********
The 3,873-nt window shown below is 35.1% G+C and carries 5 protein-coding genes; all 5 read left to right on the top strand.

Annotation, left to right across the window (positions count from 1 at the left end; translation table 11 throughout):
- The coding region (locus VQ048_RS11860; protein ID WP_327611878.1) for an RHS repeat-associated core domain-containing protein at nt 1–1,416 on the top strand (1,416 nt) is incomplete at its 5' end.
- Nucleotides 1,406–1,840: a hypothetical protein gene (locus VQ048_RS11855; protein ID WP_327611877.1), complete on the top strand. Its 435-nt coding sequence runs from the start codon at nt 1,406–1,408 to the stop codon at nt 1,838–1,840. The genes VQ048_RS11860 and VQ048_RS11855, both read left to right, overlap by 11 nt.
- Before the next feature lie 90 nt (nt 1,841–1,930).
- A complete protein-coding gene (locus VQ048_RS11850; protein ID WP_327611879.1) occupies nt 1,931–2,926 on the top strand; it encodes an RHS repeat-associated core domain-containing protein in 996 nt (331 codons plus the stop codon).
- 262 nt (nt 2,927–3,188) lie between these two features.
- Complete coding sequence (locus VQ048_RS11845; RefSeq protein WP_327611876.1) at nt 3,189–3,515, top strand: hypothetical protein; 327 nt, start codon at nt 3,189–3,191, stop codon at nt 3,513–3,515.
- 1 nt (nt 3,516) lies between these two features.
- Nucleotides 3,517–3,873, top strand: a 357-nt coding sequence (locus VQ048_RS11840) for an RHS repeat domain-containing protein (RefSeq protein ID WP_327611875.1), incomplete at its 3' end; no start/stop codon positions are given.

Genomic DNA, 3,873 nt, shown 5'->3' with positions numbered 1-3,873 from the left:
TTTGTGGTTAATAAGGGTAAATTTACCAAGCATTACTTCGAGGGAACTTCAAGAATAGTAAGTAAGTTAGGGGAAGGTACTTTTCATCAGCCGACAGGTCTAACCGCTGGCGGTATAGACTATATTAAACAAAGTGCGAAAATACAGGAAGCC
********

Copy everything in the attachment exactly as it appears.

The 3,873-nt window shown below is 35.1% G+C and carries 5 protein-coding genes; all 5 read left to right on the top strand.

Annotation, left to right across the window (positions count from 1 at the left end; translation table 11 throughout):
- The coding region (locus VQ048_RS11860; protein ID WP_327611878.1) for an RHS repeat-associated core domain-containing protein at nt 1–1,416 on the top strand (1,416 nt) is incomplete at its 5' end.
- Nucleotides 1,406–1,840: a hypothetical protein gene (locus VQ048_RS11855; protein ID WP_327611877.1), complete on the top strand. Its 435-nt coding sequence runs from the start codon at nt 1,406–1,408 to the stop codon at nt 1,838–1,840. The genes VQ048_RS11860 and VQ048_RS11855, both read left to right, overlap by 11 nt.
- Before the next feature lie 90 nt (nt 1,841–1,930).
- A complete protein-coding gene (locus VQ048_RS11850; protein ID WP_327611879.1) occupies nt 1,931–2,926 on the top strand; it encodes an RHS repeat-associated core domain-containing protein in 996 nt (331 codons plus the stop codon).
- 262 nt (nt 2,927–3,188) lie between these two features.
- Complete coding sequence (locus VQ048_RS11845; RefSeq protein WP_327611876.1) at nt 3,189–3,515, top strand: hypothetical protein; 327 nt, start codon at nt 3,189–3,191, stop codon at nt 3,513–3,515.
- 1 nt (nt 3,516) lies between these two features.
- Nucleotides 3,517–3,873, top strand: a 357-nt coding sequence (locus VQ048_RS11840) for an RHS repeat domain-containing protein (RefSeq protein ID WP_327611875.1), incomplete at its 3' end; no start/stop codon positions are given.

Genomic DNA, 3,873 nt, shown 5'->3' with positions numbered 1-3,873 from the left:
TTTGTGGTTAATAAGGGTAAATTTACCAAGCATTACTTCGAGGGAACTTCAAGAATAGTAAGTAAGTTAGGGGAAGGTACTTTTCATCAGCCGACAGGTCTAACCGCTGGCGGTATAGACTATATTAAACAAAGTGCGAAAATACAGGAAGCC